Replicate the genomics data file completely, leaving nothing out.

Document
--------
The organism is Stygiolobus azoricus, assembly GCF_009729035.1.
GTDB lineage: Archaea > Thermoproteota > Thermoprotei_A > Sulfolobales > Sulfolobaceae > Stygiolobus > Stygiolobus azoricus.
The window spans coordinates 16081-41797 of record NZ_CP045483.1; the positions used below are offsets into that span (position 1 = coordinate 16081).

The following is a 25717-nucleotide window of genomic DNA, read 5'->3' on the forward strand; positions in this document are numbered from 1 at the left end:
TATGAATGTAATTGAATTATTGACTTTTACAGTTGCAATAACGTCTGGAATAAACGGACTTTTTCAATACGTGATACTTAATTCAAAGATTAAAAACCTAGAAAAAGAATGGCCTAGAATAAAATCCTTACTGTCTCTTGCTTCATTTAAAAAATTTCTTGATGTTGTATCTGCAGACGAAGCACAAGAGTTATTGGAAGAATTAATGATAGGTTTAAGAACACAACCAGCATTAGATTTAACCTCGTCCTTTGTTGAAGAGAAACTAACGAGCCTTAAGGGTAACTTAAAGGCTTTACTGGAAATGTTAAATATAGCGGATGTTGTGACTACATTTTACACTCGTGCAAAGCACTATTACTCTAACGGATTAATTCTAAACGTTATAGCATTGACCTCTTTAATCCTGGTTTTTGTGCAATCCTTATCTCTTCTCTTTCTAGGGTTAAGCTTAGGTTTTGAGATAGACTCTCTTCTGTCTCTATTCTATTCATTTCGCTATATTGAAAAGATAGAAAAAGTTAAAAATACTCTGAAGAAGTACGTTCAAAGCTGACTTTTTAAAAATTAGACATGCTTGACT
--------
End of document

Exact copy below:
The organism is Stygiolobus azoricus, assembly GCF_009729035.1.
GTDB lineage: Archaea > Thermoproteota > Thermoprotei_A > Sulfolobales > Sulfolobaceae > Stygiolobus > Stygiolobus azoricus.
The window spans coordinates 16081-41797 of record NZ_CP045483.1; the positions used below are offsets into that span (position 1 = coordinate 16081).

The following is a 25717-nucleotide window of genomic DNA, read 5'->3' on the forward strand; positions in this document are numbered from 1 at the left end:
TATGAATGTAATTGAATTATTGACTTTTACAGTTGCAATAACGTCTGGAATAAACGGACTTTTTCAATACGTGATACTTAATTCAAAGATTAAAAACCTAGAAAAAGAATGGCCTAGAATAAAATCCTTACTGTCTCTTGCTTCATTTAAAAAATTTCTTGATGTTGTATCTGCAGACGAAGCACAAGAGTTATTGGAAGAATTAATGATAGGTTTAAGAACACAACCAGCATTAGATTTAACCTCGTCCTTTGTTGAAGAGAAACTAACGAGCCTTAAGGGTAACTTAAAGGCTTTACTGGAAATGTTAAATATAGCGGATGTTGTGACTACATTTTACACTCGTGCAAAGCACTATTACTCTAACGGATTAATTCTAAACGTTATAGCATTGACCTCTTTAATCCTGGTTTTTGTGCAATCCTTATCTCTTCTCTTTCTAGGGTTAAGCTTAGGTTTTGAGATAGACTCTCTTCTGTCTCTATTCTATTCATTTCGCTATATTGAAAAGATAGAAAAAGTTAAAAATACTCTGAAGAAGTACGTTCAAAGCTGACTTTTTAAAAATTAGACATGCTTGACT